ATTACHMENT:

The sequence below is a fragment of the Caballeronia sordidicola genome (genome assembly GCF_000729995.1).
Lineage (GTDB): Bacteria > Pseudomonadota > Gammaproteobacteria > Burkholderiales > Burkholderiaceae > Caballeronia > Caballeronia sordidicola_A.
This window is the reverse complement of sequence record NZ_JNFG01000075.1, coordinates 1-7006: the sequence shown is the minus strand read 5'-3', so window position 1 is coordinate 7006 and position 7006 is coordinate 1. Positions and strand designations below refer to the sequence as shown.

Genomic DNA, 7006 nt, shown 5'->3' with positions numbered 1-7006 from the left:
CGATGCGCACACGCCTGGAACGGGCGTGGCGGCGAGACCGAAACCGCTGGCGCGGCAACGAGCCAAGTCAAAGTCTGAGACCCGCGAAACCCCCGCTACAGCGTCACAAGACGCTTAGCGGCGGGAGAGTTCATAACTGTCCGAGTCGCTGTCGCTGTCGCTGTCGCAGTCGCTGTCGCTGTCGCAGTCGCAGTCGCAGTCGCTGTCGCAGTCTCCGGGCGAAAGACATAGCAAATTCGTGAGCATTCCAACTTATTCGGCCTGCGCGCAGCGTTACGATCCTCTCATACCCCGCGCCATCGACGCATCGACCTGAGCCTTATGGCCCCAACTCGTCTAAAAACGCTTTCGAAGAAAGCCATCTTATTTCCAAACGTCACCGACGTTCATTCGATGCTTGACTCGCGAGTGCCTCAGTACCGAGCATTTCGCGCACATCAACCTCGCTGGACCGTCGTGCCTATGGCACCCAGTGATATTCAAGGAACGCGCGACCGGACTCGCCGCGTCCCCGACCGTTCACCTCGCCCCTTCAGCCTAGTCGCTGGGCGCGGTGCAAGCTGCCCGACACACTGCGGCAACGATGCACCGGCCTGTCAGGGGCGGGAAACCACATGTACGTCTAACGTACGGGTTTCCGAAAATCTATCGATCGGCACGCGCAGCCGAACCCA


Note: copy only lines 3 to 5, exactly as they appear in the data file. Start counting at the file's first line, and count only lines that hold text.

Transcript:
This window is the reverse complement of sequence record NZ_JNFG01000075.1, coordinates 1-7006: the sequence shown is the minus strand read 5'-3', so window position 1 is coordinate 7006 and position 7006 is coordinate 1. Positions and strand designations below refer to the sequence as shown.

Genomic DNA, 7006 nt, shown 5'->3' with positions numbered 1-7006 from the left:
CGATGCGCACACGCCTGGAACGGGCGTGGCGGCGAGACCGAAACCGCTGGCGCGGCAACGAGCCAAGTCAAAGTCTGAGACCCGCGAAACCCCCGCTACAGCGTCACAAGACGCTTAGCGGCGGGAGAGTTCATAACTGTCCGAGTCGCTGTCGCTGTCGCTGTCGCAGTCGCTGTCGCTGTCGCAGTCGCAGTCGCAGTCGCTGTCGCAGTCTCCGGGCGAAAGACATAGCAAATTCGTGAGCATTCCAACTTATTCGGCCTGCGCGCAGCGTTACGATCCTCTCATACCCCGCGCCATCGACGCATCGACCTGAGCCTTATGGCCCCAACTCGTCTAAAAACGCTTTCGAAGAAAGCCATCTTATTTCCAAACGTCACCGACGTTCATTCGATGCTTGACTCGCGAGTGCCTCAGTACCGAGCATTTCGCGCACATCAACCTCGCTGGACCGTCGTGCCTATGGCACCCAGTGATATTCAAGGAACGCGCGACCGGACTCGCCGCGTCCCCGACCGTTCACCTCGCCCCTTCAGCCTAGTCGCTGGGCGCGGTGCAAGCTGCCCGACACACTGCGGCAACGATGCACCGGCCTGTCAGGGGCGGGAAACCACATGTACGTCTAACGTACGGGTTTCCGAAAATCTATCGATCGGCACGCGCAGCCGAACCCA